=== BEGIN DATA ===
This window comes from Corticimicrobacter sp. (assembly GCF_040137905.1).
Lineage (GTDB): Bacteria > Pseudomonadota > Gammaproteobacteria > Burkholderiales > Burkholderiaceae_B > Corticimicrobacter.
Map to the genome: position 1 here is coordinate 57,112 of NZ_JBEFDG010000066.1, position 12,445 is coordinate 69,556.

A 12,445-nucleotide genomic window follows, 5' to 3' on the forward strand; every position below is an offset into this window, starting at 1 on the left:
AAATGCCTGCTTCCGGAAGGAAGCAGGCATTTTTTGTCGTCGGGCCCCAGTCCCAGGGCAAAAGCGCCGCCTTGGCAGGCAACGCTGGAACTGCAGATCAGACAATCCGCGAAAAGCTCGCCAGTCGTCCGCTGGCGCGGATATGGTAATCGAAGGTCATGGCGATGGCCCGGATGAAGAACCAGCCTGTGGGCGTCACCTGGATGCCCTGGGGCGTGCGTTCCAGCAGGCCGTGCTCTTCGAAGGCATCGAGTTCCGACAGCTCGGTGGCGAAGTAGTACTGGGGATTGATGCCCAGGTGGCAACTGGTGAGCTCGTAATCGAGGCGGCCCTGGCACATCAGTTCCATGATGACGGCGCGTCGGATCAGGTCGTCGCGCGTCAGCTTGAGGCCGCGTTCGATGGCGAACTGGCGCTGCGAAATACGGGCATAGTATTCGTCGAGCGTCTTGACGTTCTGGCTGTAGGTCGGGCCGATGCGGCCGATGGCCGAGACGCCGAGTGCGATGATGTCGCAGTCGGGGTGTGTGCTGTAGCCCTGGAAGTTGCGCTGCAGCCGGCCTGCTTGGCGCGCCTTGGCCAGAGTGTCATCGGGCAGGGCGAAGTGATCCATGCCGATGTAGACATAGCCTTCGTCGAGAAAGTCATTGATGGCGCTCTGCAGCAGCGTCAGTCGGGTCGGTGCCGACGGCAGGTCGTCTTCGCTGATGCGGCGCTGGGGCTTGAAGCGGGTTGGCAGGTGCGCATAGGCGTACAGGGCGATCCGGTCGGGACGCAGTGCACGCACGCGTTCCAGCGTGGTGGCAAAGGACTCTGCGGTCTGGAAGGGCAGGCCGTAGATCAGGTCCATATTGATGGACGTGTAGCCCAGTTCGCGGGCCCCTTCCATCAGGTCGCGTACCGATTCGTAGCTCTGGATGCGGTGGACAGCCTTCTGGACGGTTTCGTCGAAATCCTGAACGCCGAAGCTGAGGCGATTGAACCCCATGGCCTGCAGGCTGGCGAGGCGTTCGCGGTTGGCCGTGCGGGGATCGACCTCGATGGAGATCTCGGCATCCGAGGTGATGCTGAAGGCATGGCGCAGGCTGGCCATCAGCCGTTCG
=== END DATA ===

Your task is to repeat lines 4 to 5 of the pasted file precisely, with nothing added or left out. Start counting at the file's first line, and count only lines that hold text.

A 12,445-nucleotide genomic window follows, 5' to 3' on the forward strand; every position below is an offset into this window, starting at 1 on the left:
AAATGCCTGCTTCCGGAAGGAAGCAGGCATTTTTTGTCGTCGGGCCCCAGTCCCAGGGCAAAAGCGCCGCCTTGGCAGGCAACGCTGGAACTGCAGATCAGACAATCCGCGAAAAGCTCGCCAGTCGTCCGCTGGCGCGGATATGGTAATCGAAGGTCATGGCGATGGCCCGGATGAAGAACCAGCCTGTGGGCGTCACCTGGATGCCCTGGGGCGTGCGTTCCAGCAGGCCGTGCTCTTCGAAGGCATCGAGTTCCGACAGCTCGGTGGCGAAGTAGTACTGGGGATTGATGCCCAGGTGGCAACTGGTGAGCTCGTAATCGAGGCGGCCCTGGCACATCAGTTCCATGATGACGGCGCGTCGGATCAGGTCGTCGCGCGTCAGCTTGAGGCCGCGTTCGATGGCGAACTGGCGCTGCGAAATACGGGCATAGTATTCGTCGAGCGTCTTGACGTTCTGGCTGTAGGTCGGGCCGATGCGGCCGATGGCCGAGACGCCGAGTGCGATGATGTCGCAGTCGGGGTGTGTGCTGTAGCCCTGGAAGTTGCGCTGCAGCCGGCCTGCTTGGCGCGCCTTGGCCAGAGTGTCATCGGGCAGGGCGAAGTGATCCATGCCGATGTAGACATAGCCTTCGTCGAGAAAGTCATTGATGGCGCTCTGCAGCAGCGTCAGTCGGGTCGGTGCCGACGGCAGGTCGTCTTCGCTGATGCGGCGCTGGGGCTTGAAGCGGGTTGGCAGGTGCGCATAGGCGTACAGGGCGATCCGGTCGGGACGCAGTGCACGCACGCGTTCCAGCGTGGTGGCAAAGGACTCTGCGGTCTGGAAGGGCAGGCCGTAGATCAGGTCCATATTGATGGACGTGTAGCCCAGTTCGCGGGCCCCTTCCATCAGGTCGCGTACCGATTCGTAGCTCTGGATGCGGTGGACAGCCTTCTGGACGGTTTCGTCGAAATCCTGAACGCCGAAGCTGAGGCGATTGAACCCCATGGCCTGCAGGCTGGCGAGGCGTTCGCGGTTGGCCGTGCGGGGATCGACCTCGATGGAGATCTCGGCATCCGAGGTGATGCTGAAGGCATGGCGCAGGCTGGCCATCAGCCGTTCG